Temple football is ascendant. UCF football is in a crater. It's a virtual certainty that each team's "perfect" record will continue on Saturday (which is to say, UCF ought to fall to 0-7 and Temple ought to move on to 6-0).
The inimitable Bill C's Week 7 S&P+ Picks post has Temple's win probability at 97.4%.
So you're saying there's a chance.
Start time: 7:30 PM, EST
TV: CBS Sports Network
Location: Lincoln Financial Field, Philadelphia, Pa.
Radio: 96.9-FM & 740-AM - Orlando
Betting Line: Temple is a 21.5 point favorite. That's being kind to the hapless Knights.
The Series: UCF is 2-0 against Temple, including, of course J.J. Worton's famous catch in 2013:
Last year, UCF jumped out to a 17-0 first quarter lead and cruised to a 34-14 win at home.
Temple Outlook: AAC East Leader Temple should clearly cruise against division bottom-dweller UCF. Temple has looked very good this year, especially in early season wins against Penn State and Cincinnati.
The defense has really been stellar. They boast a success rate of 31.3%, good for tenth best in the nation. Opposing teams have averaged only 14.4 points per game against the Temple defense. And they've stifled opposing run games, to the tune of allowing only 97.2 yards per game (eleventh best in the country).
Statistically, the Owls' offense has not impressed. Temple is putting up an average of 195.8 yards passing and 151.8. And Temple's runs have been stuffed far more often than they should be (don't worry Owls fans - UCF is not in any position to take advantage of this or anything else). But Temple has enjoyed excellent field position thanks to its special teams play and defense.
The trio of QB PJ Walker, RB Jahad Thomas and WR Robby Anderson stands out for Temple on offense. Walker has looked great overall this year, and has thrown for 914 yards, 7 TDs, and 2 INTs. Thomas, a converted defensive back, has established himself as one of the best running backs in the conference. And Anderson is the team's leading receiver with 220 yards and 4 TDs.
UCF Outlook: Well, the Knights aren't the worst team in the FBS (North Texas Mean Green, step on up and bring that 66-7 loss to Portland State with you, please!). But they are close to it. There's little good to say about the Knights and even less argument why they might be able to win.
Last week, we were hopeful the Knights would be buoyed by the return of QB Justin Holman (who had been injured since the first series against Stanford in Week 2) and Junior RB Dontravious Wilson.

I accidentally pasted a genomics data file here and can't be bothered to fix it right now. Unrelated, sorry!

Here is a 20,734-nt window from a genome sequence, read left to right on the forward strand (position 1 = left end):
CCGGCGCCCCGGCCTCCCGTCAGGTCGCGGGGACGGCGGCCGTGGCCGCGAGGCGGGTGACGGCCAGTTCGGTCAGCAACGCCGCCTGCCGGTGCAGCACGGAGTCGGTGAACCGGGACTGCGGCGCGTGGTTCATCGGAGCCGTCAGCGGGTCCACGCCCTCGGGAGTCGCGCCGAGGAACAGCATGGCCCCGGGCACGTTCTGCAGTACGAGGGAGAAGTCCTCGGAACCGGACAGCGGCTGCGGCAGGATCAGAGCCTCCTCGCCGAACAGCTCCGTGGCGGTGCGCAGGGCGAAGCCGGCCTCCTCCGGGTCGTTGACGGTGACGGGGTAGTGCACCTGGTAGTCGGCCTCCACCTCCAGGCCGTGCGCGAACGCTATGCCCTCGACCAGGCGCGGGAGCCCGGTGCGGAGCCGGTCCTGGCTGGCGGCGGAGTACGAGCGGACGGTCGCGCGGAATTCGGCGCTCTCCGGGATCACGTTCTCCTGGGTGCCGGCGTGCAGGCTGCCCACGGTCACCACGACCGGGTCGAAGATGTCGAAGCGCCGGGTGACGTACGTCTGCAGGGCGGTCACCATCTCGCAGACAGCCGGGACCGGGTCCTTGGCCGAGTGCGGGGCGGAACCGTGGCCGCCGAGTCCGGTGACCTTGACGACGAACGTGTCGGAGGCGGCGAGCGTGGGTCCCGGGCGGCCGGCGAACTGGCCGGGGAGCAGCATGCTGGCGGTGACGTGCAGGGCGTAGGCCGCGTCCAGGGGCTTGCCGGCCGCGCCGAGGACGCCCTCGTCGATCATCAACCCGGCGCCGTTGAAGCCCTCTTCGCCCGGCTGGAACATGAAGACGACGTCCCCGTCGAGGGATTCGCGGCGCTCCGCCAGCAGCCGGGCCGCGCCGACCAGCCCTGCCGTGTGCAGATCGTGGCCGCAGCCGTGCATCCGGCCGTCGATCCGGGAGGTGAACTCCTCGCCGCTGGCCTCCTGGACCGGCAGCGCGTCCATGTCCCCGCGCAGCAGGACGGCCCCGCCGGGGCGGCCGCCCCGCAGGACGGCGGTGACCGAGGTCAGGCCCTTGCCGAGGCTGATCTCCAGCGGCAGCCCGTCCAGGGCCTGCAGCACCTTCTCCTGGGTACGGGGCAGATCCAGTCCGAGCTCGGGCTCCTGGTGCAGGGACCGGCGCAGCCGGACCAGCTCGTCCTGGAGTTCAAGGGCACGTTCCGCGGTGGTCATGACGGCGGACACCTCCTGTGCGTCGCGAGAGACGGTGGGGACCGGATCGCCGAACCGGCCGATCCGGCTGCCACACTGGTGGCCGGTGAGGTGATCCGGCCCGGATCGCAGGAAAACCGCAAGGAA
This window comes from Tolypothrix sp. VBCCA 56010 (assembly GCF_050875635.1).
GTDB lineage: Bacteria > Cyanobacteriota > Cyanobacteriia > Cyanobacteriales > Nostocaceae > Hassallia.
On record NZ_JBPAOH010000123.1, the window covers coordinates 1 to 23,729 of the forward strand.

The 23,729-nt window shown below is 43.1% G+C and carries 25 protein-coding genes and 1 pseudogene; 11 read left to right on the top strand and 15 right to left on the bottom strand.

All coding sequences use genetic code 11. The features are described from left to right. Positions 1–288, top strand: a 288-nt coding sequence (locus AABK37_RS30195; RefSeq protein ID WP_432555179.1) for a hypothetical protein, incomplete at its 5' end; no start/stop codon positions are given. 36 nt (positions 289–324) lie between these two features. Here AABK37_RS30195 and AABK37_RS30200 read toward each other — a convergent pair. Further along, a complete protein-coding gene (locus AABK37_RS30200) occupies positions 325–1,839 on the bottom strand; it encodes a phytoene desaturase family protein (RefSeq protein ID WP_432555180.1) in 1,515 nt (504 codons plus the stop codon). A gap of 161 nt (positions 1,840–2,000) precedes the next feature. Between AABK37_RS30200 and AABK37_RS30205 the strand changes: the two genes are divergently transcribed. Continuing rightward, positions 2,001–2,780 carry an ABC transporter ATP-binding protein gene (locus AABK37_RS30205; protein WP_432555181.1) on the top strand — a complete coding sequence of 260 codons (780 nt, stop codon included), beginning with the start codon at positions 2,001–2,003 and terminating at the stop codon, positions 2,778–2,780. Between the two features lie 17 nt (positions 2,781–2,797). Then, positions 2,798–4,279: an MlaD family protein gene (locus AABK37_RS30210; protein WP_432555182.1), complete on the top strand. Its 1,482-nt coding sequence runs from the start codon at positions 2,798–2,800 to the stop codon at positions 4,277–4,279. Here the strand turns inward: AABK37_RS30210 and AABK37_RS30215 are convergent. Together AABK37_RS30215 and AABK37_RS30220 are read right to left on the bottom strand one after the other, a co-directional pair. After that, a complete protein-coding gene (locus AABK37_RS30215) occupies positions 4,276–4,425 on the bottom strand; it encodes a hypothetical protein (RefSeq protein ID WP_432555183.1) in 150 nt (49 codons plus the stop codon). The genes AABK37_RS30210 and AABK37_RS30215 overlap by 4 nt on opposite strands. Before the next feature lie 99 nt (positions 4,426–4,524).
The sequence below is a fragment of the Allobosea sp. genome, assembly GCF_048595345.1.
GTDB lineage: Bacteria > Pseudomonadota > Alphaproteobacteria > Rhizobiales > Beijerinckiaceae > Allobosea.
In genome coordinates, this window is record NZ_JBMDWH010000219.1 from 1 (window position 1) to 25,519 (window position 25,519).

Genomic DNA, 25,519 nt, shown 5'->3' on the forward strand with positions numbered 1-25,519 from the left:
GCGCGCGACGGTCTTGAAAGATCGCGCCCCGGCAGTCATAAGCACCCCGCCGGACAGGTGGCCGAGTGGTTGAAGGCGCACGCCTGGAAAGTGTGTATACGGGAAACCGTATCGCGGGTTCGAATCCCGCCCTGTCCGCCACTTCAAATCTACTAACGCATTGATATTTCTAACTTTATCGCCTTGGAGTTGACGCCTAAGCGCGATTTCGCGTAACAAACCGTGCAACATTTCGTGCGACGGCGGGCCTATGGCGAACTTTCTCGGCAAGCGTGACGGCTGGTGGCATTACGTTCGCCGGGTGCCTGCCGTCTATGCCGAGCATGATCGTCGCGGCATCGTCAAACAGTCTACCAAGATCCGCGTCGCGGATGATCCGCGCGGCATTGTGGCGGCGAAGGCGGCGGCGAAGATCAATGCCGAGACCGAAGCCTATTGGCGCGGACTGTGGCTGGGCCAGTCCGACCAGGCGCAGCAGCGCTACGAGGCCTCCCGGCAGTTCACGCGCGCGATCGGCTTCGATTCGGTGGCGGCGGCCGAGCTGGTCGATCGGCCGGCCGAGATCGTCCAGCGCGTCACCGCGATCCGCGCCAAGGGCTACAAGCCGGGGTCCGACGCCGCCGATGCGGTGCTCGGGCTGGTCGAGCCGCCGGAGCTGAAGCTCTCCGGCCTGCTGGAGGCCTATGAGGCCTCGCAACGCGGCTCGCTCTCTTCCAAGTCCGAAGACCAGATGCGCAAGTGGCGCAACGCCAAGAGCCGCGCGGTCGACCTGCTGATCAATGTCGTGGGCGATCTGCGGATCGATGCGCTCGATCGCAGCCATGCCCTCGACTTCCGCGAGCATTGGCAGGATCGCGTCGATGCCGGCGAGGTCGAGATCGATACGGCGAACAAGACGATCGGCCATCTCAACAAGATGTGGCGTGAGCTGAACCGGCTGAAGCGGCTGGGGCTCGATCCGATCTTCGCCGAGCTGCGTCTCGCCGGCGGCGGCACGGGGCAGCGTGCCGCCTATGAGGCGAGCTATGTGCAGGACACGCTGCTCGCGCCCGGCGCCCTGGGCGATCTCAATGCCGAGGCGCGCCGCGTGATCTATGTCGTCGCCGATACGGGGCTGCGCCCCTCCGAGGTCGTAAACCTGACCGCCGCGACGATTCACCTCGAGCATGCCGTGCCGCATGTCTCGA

Wilson played sparingly, with some time on special teams, a couple of catches, and no carries. Holman was a dreadful 27/50 for 255 yards, a touchdown, and three interceptions. I remain a firm believer in Holman, who looked like the bright spot of the team in Week 1 action against FIU, and who had some terrific moments last year. But whether it was due to "rust" or still recovering from injury, everything for Holman was out of sorts last week against UConn (and it was the second year in a row that the Huskies had Holman's number). Given the state of the offensive line and the wide receiving corps, there's no reason why things should look better against the Owl's superior defense.
That's a UCF theme for this year really: there's no reason to believe things will improve until next season.
Sure, Coach George O'Leary is now focused solely on coaching, having abandoned the interim AD gig that he had held simultaneously. But GOL appears very much a head coach who delegates, and was insistent when he took it that the interim AD job would not take so much time as to be a distraction. So it seems unlikely that an increase in football focus will bring improvement on the field.
Knights fans, your best bet to avoid driving yourselves crazy is to focus on the young players getting great early opportunities on the field, and hope that this will translate to a solid and experienced team in a couple years. The Knights have now played 71% of their 2015 signing class and fourteen current or former walk-ons this year. And yes, one of the latter accounted for the safety the Knights gave up to UConn when he left the end zone, stepped back in, and knelt down.
But still. Hope for the future. Amiright?